Doris experienced a period of stress and uncertainty after October 7, 1942. At that time, a man appeared in the field behind Terezín, near the place where Doris, Eva M. and Hana S. were grazing their sheep. He came to help the Ghetto inmates by giving them food. It was Eva standing nearest the benefactor who took over his food parcel. During the evening return to the Ghetto, the gendarmes checking the inmates discovered the food “contraband” on Eva; she was detained and imprisoned in the Dresden Barracks. Doris and Hana were interrogated the following day. In the end, both shepherd girls escaped unpunished, since there was no evidence that they had actually spoken with the civilian or taken anything from him. As time went by, the fear of being assigned to a punitive transport disappeared as well, and the shepherd girls could get back to their work. Only Eva stayed in the jail for a whole month; still, she did not betray the civilian named Karel Košvanec. She maintained contact with the man until the end of the war and his food parcels helped many inmates survive in the Ghetto without persistent hunger.
Doris with her son Jan during their visit to the Urban family in 1963, private archive of Doris Grozdanovičová.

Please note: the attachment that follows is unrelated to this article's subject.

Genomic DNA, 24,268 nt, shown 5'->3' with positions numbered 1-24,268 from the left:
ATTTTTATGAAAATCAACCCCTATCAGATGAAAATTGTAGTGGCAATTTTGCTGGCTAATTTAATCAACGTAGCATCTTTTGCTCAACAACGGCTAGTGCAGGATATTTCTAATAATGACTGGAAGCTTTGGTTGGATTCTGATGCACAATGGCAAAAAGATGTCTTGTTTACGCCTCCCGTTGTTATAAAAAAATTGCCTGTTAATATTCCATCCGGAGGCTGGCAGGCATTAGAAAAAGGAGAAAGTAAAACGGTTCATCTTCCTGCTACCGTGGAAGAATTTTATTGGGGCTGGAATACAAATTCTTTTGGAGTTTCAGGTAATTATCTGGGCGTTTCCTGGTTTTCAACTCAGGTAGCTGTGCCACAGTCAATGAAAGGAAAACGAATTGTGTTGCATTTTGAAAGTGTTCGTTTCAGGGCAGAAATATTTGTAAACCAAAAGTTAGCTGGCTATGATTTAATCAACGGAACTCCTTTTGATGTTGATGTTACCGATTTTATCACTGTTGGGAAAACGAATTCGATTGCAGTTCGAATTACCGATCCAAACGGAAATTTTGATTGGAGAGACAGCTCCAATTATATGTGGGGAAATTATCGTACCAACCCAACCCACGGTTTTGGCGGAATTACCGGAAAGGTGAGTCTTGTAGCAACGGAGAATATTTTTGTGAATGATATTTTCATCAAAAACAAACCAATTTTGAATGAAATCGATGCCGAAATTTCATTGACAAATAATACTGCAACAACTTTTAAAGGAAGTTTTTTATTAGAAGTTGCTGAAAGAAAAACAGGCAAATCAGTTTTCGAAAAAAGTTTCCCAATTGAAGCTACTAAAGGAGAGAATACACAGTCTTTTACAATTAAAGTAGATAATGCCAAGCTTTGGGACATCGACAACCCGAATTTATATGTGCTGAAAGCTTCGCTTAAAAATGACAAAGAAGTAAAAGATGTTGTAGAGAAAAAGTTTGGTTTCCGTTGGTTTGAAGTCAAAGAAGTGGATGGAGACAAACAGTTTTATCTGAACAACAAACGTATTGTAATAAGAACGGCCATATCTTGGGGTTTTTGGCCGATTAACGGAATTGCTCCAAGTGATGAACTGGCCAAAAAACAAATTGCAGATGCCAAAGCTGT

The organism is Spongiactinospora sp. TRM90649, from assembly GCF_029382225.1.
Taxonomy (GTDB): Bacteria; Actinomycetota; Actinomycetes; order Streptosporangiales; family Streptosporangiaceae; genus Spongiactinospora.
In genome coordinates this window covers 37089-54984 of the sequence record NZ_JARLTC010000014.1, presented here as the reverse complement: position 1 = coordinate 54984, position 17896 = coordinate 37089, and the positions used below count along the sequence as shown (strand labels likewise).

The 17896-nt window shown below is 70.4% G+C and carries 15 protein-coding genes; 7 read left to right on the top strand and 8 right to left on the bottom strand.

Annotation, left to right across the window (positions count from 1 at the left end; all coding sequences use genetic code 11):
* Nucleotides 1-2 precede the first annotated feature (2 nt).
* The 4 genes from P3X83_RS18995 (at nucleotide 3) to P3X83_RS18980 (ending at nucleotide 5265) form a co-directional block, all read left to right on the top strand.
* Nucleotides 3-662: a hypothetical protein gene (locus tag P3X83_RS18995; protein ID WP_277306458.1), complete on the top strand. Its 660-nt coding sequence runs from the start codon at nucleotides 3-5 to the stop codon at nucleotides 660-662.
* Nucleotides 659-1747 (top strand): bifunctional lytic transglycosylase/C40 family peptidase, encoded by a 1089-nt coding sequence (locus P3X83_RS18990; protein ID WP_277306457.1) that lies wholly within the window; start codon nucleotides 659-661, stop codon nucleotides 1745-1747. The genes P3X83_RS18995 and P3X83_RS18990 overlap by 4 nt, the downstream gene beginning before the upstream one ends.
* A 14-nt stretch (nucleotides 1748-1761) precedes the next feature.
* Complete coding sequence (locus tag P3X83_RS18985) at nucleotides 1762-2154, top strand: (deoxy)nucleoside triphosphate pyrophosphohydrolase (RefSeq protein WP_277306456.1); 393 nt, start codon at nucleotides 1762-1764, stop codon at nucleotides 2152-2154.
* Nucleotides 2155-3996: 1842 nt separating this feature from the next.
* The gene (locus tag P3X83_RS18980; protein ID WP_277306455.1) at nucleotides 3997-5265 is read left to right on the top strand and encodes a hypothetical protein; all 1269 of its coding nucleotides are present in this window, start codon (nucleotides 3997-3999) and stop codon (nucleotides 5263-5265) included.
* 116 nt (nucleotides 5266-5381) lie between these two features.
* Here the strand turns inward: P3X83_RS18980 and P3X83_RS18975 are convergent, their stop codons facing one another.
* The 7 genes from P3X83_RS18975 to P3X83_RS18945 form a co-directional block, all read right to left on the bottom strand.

Doris with her son Jan during their visit to the Urban family in 1963, private archive of Doris Grozdanovičová.

A picture of the sheep in Terezín has been preserved to this day. A photo of Doris with her herd of grazing sheep was secretly taken by a civilian foreman driller called Jaroslav Toman. He gave the picture to Doris only after the war and today it figures as an inseparable part of Terezín history.

What Happened Next?

Then came autumn of 1944 and Doris was left alone in Terezín, the only member of her family. Her father and brother Hanuš had been sent to the East with the last transports. Something quite surprising happened just before the camp’s liberation: a Czech gendarme named Josef Urban, who served in the camp at the end of the war, offered to adopt Doris. He and his wife would have liked to look after the deserted girl, especially when their own daughter had died three years earlier. In May 1945 the gendarme arranged a repatriation order for Doris to the town of Kostelec nad Orlicí, where she was supposed to live. But the adoption was never realized.